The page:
Swimming is the Same Anywhere: Touch The Wall Review

By Erin Quinn

“Swimming is the same anywhere. You get on the blocks. You dive in. Your only goal is to touch the wall before anyone else.” –Kara Lynn Joyce,  Three-time Olympian for Team USA and multiple NCAA Champion for Georgia.

An off-beat film house in Soho was packed filled to capacity this past Sunday evening for the New York City premiere of Touch the Wall—a documentary that focuses on the journey of two amazing female swimmers—teen phenom Missy Franklin and veteran sprint star, Kara Lynn Joyce, as they train together with the goal of making USA’s 2012 London Olympic team.

Most familiar with swimming know Franklin’s basic story.  She was a teenager who made the Olympics, won several gold medals, set a world record, and still swam for her Regis Jesuit High School Varsity team in Colorado. She also refused to go professional and make truck loads of money so that she could swim in college (UC Berkeley), and still has an infectious smile and an unending sense of gratitude that could light up the darkest of rooms.

If you don’t follow swimming, then you still probably know the name “Missy Franklin.” She is not yet “branded” like a Michael Phelps or a Ryan Lochte, as she is still an amateur swimmer. But, that shouldn’t take much longer as she continues to compete for not only Team USA but for her beloved “Cal Bears,” and was the one of Team USA’s most enthusiastic participants in their Olympic Swimming “Call Me Maybe” video that went viral in 2012 en route to London.

Despite the fact that Kara Lynn Joyce has made three Olympic teams in the span of 12 years, securing four silver medals and is the only female in NCAA history to win the NCAA Championship title in both the 50 and 100 yard freestyle 4 years in a row, it’s likely that you do not know her story. But, after you see Touch the Wall, you will and you’ll be happy that you did.

The film, directed and produced by independent filmmakers, Grant Barbeito and Cristo Brock, opens with Joyce and Franklin in a random tattoo parlor with Franklin’s mom, worrying if the yellow in the Olympic rings tattoo will show up on her pale daughter’s skin. Joyce is afraid of needles and despite having competed in her third Olympics has yet to take the needle-plunge much to the chagrin and pressure of her younger teammate, Franklin.

This scene sets the tone of an authentic and real look at what the life of a world-class athlete looks like. No bells and whistles, no air-brushing, just two, unusually tall and translucent girls fulfilling a promise to get the Olympic rings tattooed on their bodies if they both made the 2012 Olympic team.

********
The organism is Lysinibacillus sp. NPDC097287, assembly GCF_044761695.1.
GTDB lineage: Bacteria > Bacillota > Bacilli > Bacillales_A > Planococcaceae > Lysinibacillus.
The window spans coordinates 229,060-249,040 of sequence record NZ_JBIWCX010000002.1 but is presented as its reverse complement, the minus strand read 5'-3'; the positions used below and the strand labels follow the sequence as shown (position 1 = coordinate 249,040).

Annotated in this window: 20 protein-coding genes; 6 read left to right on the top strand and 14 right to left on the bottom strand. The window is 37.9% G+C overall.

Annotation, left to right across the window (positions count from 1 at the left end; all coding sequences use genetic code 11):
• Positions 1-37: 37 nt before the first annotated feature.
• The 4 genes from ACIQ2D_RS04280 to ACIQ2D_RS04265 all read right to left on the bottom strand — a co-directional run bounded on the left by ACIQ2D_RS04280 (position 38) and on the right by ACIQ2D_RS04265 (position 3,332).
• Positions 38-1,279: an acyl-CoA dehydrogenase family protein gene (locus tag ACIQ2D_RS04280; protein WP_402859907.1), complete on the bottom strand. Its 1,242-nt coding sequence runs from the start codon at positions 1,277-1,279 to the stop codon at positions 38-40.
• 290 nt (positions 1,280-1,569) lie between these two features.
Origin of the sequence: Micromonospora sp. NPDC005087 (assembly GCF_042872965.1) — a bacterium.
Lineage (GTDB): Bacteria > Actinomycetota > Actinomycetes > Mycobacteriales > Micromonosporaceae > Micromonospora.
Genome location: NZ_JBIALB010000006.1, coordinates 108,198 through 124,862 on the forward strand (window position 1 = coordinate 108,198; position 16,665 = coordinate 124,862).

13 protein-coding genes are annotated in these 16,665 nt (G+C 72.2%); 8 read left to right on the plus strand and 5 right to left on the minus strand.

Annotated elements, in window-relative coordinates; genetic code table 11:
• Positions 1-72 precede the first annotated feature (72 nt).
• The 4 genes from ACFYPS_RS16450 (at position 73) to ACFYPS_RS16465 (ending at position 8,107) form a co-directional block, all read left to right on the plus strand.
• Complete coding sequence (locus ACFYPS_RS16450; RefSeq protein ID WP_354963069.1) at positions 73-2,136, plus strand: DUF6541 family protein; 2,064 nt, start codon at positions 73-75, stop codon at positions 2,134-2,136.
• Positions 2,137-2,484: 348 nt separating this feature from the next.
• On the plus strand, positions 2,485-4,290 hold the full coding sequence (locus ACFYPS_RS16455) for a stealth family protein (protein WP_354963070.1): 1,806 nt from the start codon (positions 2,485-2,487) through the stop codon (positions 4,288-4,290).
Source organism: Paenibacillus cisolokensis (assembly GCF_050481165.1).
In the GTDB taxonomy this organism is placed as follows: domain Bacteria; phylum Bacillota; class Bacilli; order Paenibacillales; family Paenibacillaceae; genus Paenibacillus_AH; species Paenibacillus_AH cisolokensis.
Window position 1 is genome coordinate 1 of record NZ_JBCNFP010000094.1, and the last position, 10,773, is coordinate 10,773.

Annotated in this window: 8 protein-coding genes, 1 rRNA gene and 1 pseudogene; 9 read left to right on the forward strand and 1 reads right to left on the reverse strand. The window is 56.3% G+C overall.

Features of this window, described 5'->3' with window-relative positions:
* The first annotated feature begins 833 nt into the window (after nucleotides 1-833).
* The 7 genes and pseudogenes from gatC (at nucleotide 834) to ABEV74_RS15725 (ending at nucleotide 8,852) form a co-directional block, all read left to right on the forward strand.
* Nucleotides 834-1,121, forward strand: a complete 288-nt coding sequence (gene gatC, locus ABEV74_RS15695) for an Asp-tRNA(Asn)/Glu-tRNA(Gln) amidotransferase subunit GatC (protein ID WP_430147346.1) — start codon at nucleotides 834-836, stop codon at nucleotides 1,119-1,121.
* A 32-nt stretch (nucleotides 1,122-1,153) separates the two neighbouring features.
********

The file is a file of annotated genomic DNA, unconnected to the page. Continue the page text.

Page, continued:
The film then goes to shots of Franklin and Joyce training with paddles, snorkels, chasing the black line, over and over again. Interspersed are clips of them in bikinis and fins in a tropical setting whipping their legs like mermaids, swimming alongside dolphins, smiling at the underwater cameras, happy, alive, their aqua-spirits unleashed.

This cinematography alone could win any number of awards for Touch the Wall, as water’s bend and reflection, clarity and obscurity is a medium when combined with the likes of Franklin and Joyce is a visual symphony of its own.

But then it takes a turn. It takes us back, way back to when Franklin was just a 14-year old, pre-braces, cute as a button sitting on a diving board at her club pool in the suburbs of Denver, talking to the camera.

“This is the coolest interview ever!” says the young Franklin in her t-shirt, shorts and Ugg boots. “I get to sit on the diving board!”

Then enters 25-year-old Joyce, already a decorated NCAA Champion, and four-time Olympic silver medalist. Joyce, entering the twilight of her career is not ready to turn in the towel. She’s hungry, been around the swim-block, and looking for something new, something refreshing, something that can ignite her body and spirit to a herculean third Olympic games.

What does she chose? Colorado Stars, with head coach Todd Schmitz and teenage up-and-comer, Missy Franklin. Joyce loves the youth and innocence and hunger of the teenage swimmers she’s training with, and Franklin is so grateful to have a training partner that is an Olympian and who pushes her to work harder at every practice.

Schmitz just does what Schmitz does…trains his swimmers, all of them, from ages 7 to 18 and now post-graduate with an absolute passion and dedication to helping them become better swimmers, but more importantly to help them learn “life lessons.”

Colorado is not known for being a “swim” state with its harsh winters and lack of pools. So Schmitz, did what any passionate coach would, he secured whatever pool time he could for his dedicated swimmers, even if that meant practice outdoors from 5 a.m. to 7 a.m.